Following on from my colleagues identifying the big stories and trends in both the Asian and US IP markets in 2015, it is my job to do the same with Europe. Having spent a bit of time thinking about this, I can’t identify anything really huge that happened on this side of the Atlantic over the last 12 months. Instead, this has been what could be termed a holding year, as everyone waits for the much bigger things that could come into play in 2016 and 2017 as the unitary patent and the Unified Patent Court (UPC) system get up and running. That said, in the run up to regime change bricks have been slotted into place and trends are beginning to emerge. Here are five issues to chew over:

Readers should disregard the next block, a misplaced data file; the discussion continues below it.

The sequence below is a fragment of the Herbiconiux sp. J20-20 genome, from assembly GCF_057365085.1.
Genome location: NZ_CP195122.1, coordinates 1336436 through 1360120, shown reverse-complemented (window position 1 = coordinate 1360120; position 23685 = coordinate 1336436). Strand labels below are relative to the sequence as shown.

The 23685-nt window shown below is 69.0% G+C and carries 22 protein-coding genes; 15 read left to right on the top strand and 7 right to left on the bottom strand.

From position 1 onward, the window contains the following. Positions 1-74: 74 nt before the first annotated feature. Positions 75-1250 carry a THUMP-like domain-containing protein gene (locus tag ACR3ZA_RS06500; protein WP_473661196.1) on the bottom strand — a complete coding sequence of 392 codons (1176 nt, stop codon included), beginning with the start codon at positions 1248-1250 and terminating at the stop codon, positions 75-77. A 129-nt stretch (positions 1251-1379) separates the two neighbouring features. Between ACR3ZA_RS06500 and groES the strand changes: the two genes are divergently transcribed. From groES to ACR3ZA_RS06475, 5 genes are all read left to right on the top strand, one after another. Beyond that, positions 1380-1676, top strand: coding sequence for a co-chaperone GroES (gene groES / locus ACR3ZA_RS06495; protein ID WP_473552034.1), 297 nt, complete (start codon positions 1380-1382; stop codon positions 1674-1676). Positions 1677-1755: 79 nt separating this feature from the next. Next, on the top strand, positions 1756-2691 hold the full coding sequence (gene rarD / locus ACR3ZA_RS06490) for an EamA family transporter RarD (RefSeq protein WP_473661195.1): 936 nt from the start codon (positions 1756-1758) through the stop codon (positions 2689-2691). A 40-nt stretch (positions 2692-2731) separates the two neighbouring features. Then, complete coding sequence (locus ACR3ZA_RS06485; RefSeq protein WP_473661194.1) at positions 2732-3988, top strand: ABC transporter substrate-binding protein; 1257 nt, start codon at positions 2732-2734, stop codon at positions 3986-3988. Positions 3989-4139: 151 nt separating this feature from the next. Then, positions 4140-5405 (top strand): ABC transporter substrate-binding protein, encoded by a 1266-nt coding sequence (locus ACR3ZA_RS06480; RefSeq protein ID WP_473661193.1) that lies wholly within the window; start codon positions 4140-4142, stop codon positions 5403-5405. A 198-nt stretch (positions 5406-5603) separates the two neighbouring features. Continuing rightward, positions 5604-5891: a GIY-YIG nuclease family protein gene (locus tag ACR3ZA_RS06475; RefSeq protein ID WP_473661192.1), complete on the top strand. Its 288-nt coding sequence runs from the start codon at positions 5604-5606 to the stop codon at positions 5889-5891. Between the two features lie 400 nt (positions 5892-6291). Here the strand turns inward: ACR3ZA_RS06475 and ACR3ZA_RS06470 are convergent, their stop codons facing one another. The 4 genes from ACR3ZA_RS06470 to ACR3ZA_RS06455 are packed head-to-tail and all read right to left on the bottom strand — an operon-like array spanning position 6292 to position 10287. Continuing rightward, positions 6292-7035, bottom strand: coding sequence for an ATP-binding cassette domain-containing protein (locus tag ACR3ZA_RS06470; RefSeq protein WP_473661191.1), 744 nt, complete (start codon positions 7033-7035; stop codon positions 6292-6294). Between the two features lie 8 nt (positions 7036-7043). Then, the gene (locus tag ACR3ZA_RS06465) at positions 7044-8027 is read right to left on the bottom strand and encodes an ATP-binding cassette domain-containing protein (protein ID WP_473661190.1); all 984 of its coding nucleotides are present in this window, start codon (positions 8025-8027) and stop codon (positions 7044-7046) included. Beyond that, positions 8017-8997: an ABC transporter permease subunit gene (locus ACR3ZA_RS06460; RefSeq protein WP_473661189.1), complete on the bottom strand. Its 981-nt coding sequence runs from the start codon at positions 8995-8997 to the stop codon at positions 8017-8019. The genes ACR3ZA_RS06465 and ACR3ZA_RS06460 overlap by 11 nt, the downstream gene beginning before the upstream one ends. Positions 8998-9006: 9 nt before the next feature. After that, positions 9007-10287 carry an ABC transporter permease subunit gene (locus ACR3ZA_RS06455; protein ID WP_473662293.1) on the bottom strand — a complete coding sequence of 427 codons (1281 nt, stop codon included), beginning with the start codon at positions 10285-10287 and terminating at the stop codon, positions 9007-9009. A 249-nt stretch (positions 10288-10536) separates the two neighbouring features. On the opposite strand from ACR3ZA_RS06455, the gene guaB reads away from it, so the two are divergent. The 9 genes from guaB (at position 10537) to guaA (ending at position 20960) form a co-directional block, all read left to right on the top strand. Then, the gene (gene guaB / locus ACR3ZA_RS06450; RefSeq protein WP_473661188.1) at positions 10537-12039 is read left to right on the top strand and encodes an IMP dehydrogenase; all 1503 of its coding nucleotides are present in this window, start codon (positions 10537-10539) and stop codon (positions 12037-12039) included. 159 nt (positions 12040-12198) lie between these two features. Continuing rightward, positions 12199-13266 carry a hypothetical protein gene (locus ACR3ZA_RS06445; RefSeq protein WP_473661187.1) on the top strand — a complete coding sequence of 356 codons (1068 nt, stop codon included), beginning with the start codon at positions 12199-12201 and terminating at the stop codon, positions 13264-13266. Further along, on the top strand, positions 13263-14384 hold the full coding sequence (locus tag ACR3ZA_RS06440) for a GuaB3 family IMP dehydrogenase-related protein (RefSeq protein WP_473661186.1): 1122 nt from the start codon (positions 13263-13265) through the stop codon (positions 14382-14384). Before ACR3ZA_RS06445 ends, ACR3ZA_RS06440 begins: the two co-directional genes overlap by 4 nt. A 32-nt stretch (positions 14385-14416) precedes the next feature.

Balanced SEP injunction regime - Because Europe is not currently a single patent jurisdiction, court decisions are almost always national in scope only and, in many countries, will usually be non-precedental. However, there was one big exception to this rule in 2015 – the Court of Justice of the European Union’s (CJEU) judgment in the Huawei v ZTE case. Handed down in July, the ruling centred on when and how owners of standards essential patents (SEPs) can get injunctions against infringers of their rights without falling foul of competition law. A multi-point test was set out and it was then left to national courts to interpret it. Significantly, in the first German case involving SEPs since the CJEU’s decision, Italian NPE Sisvel was awarded an injunction against Haier, as was Acacia against HTC in another German decision handed down towards the end of November. Courts in other countries will have to make rulings before an overall picture emerges, but as things stand it looks as if the CJEU has not proscribed an unbalanced regime that will have a disproportionately adverse impact on SEP owners. Looking at developments elsewhere in the world, this should only serve to reinforce Europe’s increasing attractiveness to patent plaintiffs, whatever business model they employ.